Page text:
Raising the bar in O’Dwyers – An Irishman’s Diary on Eamon Huff

Eamon Huff: sense of loyalty to his locality

Eamon Huff: sense of loyalty to his locality


Things will never be the same at O’Dwyer’s pub in Kilmacud when Eamon Huff retires as a barman next Friday after 43 years serving the customers in the south Dublin watering hole.

Eamon, who grew up just down the road in Stillorgan, did more than serve drinks and food at the suburban pub. He kept customers up to date with all the important news in the area.

He didn’t bother about trivial matters like political gossip but regaled customers with the really important stuff such as who had just died in the parish, who had been knocked down in a car accident, who was moving out and who was moving in.

Social media was irrelevant to the customers of O’Dwyers because they could rely on Eamon to supply the information about things that really mattered. What was more he dealt in facts about real human beings rather than the scurrilous commentary that is such a feature of social media.

Eamon himself doesn’t bother with Twitter or Facebook or any others of that ilk. In fact he doesn’t even have a mobile phone or a laptop. He prefers to engage with the real people he meets through his work and reads the daily newspapers to find out what is happening in the wider world outside the parish of Kilmacud.

“People come in to me for a chat. They are looking for the news but they also tell me what is going on so everybody gets to know the important things that are happening in the area,” he says.

Eamon is a noted attender of funerals not just in Kilmacud parish church but in the wider south Dublin area as he likes to pay his respects to those who have passed on to the next world, many of whom he has pulled a pint for over the years.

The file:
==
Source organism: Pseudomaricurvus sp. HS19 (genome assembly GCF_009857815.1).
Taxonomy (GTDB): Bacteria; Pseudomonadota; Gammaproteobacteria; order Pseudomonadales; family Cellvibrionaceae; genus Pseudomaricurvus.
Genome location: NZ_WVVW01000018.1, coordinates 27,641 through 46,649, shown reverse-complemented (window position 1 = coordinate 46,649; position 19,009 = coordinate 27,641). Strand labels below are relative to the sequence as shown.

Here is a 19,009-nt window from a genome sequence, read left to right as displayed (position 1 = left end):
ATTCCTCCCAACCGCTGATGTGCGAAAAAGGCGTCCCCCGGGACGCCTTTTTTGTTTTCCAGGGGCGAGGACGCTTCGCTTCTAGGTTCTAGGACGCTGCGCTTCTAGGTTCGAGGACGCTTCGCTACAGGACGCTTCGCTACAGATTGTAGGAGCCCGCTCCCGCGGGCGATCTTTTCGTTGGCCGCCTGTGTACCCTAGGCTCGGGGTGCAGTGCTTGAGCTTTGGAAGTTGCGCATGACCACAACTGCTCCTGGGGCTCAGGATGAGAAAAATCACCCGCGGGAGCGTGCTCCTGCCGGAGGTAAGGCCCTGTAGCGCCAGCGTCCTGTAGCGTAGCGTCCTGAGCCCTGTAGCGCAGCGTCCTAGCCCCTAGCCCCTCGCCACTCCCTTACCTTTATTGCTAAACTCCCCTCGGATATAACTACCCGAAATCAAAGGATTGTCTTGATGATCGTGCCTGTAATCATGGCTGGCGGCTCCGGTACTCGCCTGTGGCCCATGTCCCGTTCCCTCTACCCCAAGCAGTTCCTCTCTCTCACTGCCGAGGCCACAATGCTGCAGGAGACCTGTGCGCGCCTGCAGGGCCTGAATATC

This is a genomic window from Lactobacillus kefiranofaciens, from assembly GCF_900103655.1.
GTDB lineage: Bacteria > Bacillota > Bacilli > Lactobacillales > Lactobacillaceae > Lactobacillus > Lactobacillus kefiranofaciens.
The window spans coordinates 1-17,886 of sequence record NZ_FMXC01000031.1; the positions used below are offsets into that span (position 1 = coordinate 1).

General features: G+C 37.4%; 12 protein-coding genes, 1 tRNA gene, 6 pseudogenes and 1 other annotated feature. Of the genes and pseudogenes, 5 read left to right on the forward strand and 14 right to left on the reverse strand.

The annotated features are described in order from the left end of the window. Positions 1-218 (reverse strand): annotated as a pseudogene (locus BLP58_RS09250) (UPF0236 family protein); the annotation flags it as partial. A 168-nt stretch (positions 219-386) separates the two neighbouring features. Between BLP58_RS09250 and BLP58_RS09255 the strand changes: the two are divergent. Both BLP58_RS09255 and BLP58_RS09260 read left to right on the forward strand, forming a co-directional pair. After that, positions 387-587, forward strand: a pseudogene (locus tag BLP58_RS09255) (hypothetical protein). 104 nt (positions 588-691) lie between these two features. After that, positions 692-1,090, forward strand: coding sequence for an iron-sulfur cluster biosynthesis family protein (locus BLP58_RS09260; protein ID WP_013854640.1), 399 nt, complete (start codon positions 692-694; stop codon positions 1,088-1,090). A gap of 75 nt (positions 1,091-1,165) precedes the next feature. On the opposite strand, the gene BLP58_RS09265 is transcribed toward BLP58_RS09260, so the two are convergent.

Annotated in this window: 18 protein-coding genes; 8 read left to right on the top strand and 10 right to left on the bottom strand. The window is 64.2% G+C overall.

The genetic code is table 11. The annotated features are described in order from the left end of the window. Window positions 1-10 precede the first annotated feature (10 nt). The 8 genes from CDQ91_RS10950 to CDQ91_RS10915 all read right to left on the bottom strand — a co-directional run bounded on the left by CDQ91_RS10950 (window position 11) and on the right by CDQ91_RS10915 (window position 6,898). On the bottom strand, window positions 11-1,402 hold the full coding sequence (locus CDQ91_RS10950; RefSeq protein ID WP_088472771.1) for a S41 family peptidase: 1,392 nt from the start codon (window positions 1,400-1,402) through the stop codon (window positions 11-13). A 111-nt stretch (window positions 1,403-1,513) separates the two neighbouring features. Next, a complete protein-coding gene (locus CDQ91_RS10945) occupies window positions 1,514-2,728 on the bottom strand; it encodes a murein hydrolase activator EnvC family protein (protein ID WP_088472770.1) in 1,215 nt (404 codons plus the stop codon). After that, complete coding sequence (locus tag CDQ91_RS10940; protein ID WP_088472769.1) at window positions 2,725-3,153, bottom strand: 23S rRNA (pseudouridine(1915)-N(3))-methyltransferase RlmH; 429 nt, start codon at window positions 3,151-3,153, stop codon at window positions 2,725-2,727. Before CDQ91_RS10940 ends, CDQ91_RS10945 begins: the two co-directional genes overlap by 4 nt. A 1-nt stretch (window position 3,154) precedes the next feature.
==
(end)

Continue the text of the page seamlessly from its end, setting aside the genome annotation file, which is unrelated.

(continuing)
His sense of loyalty to his locality stems from the fact that he comes from a family that has been in the Kilmacud parish for generations.

He grew up in a house in Stillorgan that was demolished to make way for the country’s first shopping centre.

The family didn’t move far, just across the road to the newly built Patrician Villas where Eamon, a bachelor, still lives in the family home.

Coming from a family that lived in the area for generations, he is a link to a vanished, mainly rural, south Co Dublin so evocatively captured by Padraic Colum in his poem Dublin Roads.

Eamon has brought that old village sensibility to bear on the changing face of his native place.

He is not just a link to the past but a refutation of the clichéd image of suburbia as a characterless place where everybody is anonymous and people don’t know each other.

He says he has enjoyed his 43 years behind the bar in O’Dwyers.

“Most of the customers down the years were really good to me and I enjoyed looking after them,” he says.

Over the years he encountered three kinds of customers. “The first category, and by far the most numerous are the nice, decent people who come in for a drink a chat.

“Of course there were also some, a small number, who enjoyed giving you grief and then there was a third category, nearly as bad, those who thought they owned the place and treated you like a servant.”

The working life of a barman has changed dramatically over the past four decades.

“When I started we only served drink and most of the customers were men. Then after 10 years or so we began to serve coffee and sandwiches. That was a big innovation at the time but it caught on.

“After that it was real meals with food cooked on the premises, and today we have a variety of choice on the menu in the pub as well as a restaurant upstairs. Some people come in for a meal and a glass of wine but we still cater for the people who come in for a couple of pints before bedtime.”

Almost 18 months ago the pub passed out of the ownership of the O’Dwyer family, who ran it since it opened in the 1960s, and Eamon’s retirement will represent another break with the past.

There was a special celebration in the pub to mark his 50th birthday and another when he reached the milestone of 40 years working on the premises.

Eamon doesn’t know if anything is being planned to mark his departure on Friday night but, one way, or another pulling his last pint will be a bitter sweet moment for him and the pub patrons.